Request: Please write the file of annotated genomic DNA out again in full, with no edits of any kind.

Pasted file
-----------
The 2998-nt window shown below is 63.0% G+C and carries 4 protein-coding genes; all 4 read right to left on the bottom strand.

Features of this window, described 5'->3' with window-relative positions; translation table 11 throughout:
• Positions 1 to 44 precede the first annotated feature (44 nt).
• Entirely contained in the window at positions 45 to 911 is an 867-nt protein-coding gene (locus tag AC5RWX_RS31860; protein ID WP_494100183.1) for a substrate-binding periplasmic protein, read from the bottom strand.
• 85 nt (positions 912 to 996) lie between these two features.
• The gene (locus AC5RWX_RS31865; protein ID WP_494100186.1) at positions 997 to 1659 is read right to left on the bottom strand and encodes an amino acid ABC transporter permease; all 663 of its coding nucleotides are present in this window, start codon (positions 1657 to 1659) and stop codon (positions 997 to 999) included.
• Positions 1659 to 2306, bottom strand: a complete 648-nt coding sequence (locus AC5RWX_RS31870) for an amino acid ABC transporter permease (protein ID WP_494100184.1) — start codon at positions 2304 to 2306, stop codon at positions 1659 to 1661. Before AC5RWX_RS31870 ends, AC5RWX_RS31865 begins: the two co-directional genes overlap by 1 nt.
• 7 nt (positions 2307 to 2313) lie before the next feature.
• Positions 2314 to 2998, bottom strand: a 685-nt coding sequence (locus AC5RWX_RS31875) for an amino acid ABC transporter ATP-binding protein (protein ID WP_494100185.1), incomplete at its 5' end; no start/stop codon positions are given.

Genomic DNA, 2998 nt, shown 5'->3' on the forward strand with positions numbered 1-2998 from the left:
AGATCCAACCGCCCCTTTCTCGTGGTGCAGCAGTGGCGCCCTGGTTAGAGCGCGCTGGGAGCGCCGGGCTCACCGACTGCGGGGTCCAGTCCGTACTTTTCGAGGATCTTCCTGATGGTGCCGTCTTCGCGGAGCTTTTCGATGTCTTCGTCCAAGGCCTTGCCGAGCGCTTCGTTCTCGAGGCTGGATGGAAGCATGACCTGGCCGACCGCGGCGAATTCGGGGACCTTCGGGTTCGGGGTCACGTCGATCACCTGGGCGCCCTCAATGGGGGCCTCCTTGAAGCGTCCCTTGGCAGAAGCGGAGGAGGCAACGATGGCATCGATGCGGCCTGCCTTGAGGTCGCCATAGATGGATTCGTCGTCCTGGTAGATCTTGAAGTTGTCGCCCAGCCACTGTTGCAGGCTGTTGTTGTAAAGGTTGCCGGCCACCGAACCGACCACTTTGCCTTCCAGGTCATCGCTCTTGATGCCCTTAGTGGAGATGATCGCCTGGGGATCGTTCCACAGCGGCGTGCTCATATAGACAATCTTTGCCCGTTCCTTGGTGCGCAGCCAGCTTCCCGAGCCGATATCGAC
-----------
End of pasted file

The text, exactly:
The 2998-nt window shown below is 63.0% G+C and carries 4 protein-coding genes; all 4 read right to left on the bottom strand.

Features of this window, described 5'->3' with window-relative positions; translation table 11 throughout:
• Positions 1 to 44 precede the first annotated feature (44 nt).
• Entirely contained in the window at positions 45 to 911 is an 867-nt protein-coding gene (locus tag AC5RWX_RS31860; protein ID WP_494100183.1) for a substrate-binding periplasmic protein, read from the bottom strand.
• 85 nt (positions 912 to 996) lie between these two features.
• The gene (locus AC5RWX_RS31865; protein ID WP_494100186.1) at positions 997 to 1659 is read right to left on the bottom strand and encodes an amino acid ABC transporter permease; all 663 of its coding nucleotides are present in this window, start codon (positions 1657 to 1659) and stop codon (positions 997 to 999) included.
• Positions 1659 to 2306, bottom strand: a complete 648-nt coding sequence (locus AC5RWX_RS31870) for an amino acid ABC transporter permease (protein ID WP_494100184.1) — start codon at positions 2304 to 2306, stop codon at positions 1659 to 1661. Before AC5RWX_RS31870 ends, AC5RWX_RS31865 begins: the two co-directional genes overlap by 1 nt.
• 7 nt (positions 2307 to 2313) lie before the next feature.
• Positions 2314 to 2998, bottom strand: a 685-nt coding sequence (locus AC5RWX_RS31875) for an amino acid ABC transporter ATP-binding protein (protein ID WP_494100185.1), incomplete at its 5' end; no start/stop codon positions are given.

Genomic DNA, 2998 nt, shown 5'->3' on the forward strand with positions numbered 1-2998 from the left:
AGATCCAACCGCCCCTTTCTCGTGGTGCAGCAGTGGCGCCCTGGTTAGAGCGCGCTGGGAGCGCCGGGCTCACCGACTGCGGGGTCCAGTCCGTACTTTTCGAGGATCTTCCTGATGGTGCCGTCTTCGCGGAGCTTTTCGATGTCTTCGTCCAAGGCCTTGCCGAGCGCTTCGTTCTCGAGGCTGGATGGAAGCATGACCTGGCCGACCGCGGCGAATTCGGGGACCTTCGGGTTCGGGGTCACGTCGATCACCTGGGCGCCCTCAATGGGGGCCTCCTTGAAGCGTCCCTTGGCAGAAGCGGAGGAGGCAACGATGGCATCGATGCGGCCTGCCTTGAGGTCGCCATAGATGGATTCGTCGTCCTGGTAGATCTTGAAGTTGTCGCCCAGCCACTGTTGCAGGCTGTTGTTGTAAAGGTTGCCGGCCACCGAACCGACCACTTTGCCTTCCAGGTCATCGCTCTTGATGCCCTTAGTGGAGATGATCGCCTGGGGATCGTTCCACAGCGGCGTGCTCATATAGACAATCTTTGCCCGTTCCTTGGTGCGCAGCCAGCTTCCCGAGCCGATATCGAC